To say April 1865 wasn’t a great month for the Confederate States of America would be putting it mildly. Over just four short weeks, the Confederacy lost its capital, its two largest armies, its last hopes for legitimacy and President Abraham Lincoln, who was arguably the only Republican in Washington who didn’t want to wreak complete hellfire upon them. As a member of this morally bankrupt and dying confederacy, North Carolina saw its fair share of action during those 30 days.
After presenting the city of Savannah, Georgia to President Lincoln as a Christmas present in 1864, Union general William Tecumseh Sherman moved northward through the Carolinas. South Carolina — the first state to secede from the Union and host of the war's first battle at Fort Sumter — bore the wrath of a betrayed nation. Sherman’s troops burned many plantations and villages that stood in their way, including the state capital of Columbia.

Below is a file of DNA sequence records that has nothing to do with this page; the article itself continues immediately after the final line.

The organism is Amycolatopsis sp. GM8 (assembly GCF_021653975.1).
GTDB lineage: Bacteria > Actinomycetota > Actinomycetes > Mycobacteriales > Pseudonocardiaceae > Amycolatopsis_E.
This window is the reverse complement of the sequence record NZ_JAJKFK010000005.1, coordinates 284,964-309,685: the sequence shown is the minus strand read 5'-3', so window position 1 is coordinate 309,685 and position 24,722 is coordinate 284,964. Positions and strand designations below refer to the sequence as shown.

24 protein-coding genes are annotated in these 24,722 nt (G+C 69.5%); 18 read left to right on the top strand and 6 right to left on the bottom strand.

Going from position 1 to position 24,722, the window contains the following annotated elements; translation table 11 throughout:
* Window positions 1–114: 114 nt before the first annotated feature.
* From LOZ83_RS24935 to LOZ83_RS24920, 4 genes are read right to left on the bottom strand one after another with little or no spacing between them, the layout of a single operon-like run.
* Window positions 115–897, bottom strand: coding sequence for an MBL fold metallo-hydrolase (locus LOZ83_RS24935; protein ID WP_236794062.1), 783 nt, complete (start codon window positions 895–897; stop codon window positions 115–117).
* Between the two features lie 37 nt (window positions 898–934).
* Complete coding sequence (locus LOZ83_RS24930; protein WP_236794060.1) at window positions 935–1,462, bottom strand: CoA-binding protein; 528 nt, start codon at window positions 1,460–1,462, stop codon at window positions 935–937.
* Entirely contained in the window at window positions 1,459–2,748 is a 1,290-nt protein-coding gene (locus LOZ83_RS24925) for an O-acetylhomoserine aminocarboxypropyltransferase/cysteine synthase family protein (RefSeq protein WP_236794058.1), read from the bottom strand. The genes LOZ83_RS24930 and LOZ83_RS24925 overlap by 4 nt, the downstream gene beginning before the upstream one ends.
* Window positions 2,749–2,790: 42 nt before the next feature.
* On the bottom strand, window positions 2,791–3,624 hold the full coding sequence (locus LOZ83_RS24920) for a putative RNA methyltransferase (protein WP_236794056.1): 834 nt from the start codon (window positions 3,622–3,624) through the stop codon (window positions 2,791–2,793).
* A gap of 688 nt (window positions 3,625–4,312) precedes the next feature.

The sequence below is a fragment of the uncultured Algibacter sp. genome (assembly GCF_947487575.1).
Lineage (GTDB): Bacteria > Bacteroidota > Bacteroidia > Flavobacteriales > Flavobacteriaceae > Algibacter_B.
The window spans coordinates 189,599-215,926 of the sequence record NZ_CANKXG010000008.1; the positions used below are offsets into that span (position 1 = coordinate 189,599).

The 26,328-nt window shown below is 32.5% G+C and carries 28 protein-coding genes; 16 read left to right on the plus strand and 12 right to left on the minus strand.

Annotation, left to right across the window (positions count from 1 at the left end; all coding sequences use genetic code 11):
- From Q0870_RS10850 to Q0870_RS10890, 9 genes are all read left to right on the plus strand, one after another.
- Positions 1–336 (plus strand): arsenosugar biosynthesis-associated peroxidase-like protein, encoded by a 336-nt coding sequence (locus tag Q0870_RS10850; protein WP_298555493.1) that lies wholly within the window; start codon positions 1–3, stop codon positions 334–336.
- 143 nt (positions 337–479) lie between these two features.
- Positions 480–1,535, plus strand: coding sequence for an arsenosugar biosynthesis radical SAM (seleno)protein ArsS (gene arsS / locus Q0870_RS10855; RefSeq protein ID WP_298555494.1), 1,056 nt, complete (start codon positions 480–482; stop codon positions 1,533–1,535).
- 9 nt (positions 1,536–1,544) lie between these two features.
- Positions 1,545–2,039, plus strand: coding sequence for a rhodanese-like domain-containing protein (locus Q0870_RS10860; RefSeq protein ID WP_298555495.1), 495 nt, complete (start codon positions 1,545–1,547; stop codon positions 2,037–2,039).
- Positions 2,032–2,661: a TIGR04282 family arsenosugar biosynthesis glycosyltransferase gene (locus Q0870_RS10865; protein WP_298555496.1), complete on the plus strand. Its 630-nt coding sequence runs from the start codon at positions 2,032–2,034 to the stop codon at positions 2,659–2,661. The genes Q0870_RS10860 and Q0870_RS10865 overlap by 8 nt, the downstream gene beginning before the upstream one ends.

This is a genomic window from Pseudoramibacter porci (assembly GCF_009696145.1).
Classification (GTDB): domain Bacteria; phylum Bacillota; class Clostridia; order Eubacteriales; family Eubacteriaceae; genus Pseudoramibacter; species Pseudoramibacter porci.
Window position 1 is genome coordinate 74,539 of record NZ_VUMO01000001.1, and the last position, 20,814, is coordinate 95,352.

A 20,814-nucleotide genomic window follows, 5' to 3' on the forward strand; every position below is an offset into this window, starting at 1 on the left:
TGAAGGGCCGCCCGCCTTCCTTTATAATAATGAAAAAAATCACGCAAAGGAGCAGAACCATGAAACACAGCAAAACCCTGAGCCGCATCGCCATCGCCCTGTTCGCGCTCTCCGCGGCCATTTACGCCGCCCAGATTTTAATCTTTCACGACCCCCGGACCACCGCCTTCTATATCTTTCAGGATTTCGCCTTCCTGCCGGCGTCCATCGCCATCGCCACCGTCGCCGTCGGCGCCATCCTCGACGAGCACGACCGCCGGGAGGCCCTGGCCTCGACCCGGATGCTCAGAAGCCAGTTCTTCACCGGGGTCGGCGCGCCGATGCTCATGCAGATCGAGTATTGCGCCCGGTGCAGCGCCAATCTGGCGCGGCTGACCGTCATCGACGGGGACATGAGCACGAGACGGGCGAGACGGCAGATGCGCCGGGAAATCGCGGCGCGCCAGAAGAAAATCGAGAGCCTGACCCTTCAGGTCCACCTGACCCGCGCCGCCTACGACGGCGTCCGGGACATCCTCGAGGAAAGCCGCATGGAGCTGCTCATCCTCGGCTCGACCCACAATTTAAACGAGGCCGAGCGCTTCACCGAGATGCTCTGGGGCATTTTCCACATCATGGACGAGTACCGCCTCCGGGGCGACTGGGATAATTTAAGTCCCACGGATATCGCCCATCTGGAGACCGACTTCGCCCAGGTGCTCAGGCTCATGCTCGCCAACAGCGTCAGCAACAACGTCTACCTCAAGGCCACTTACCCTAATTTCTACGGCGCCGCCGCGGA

By mid-March, Sherman had occupied Fayetteville and was making plans to move further north. The Confederate Army of Tennessee, led by general Joseph E. Johnston, moved from Smithfield northward toward a rural village called Bentonville, where they fought what would become one of the last major battles of the war from March 19 to 21.
For the next month, the two armies chased one another around North Carolina. On April 9, Robert E. Lee surrendered his Army of Northern Virginia to general Ulysses S. Grant, and with that, many felt the Confederacy had been defeated. Confederate President Jefferson Davis, however, was optimistic. In meeting with Army of the Tennessee commander Joseph E. Johnston in Greensboro — after having fled Richmond due to its capture by Union troops on April — Davis convinced Johnston to keep fighting, despite Johnston’s conviction that the war had been lost.
Around this time, Sherman’s army began its occupation of Raleigh. Fortunately for Raleigh, Governor Zebulon Vance and mayor William Harrison were able to surrender the city without it being burned down like Atlanta and Columbia.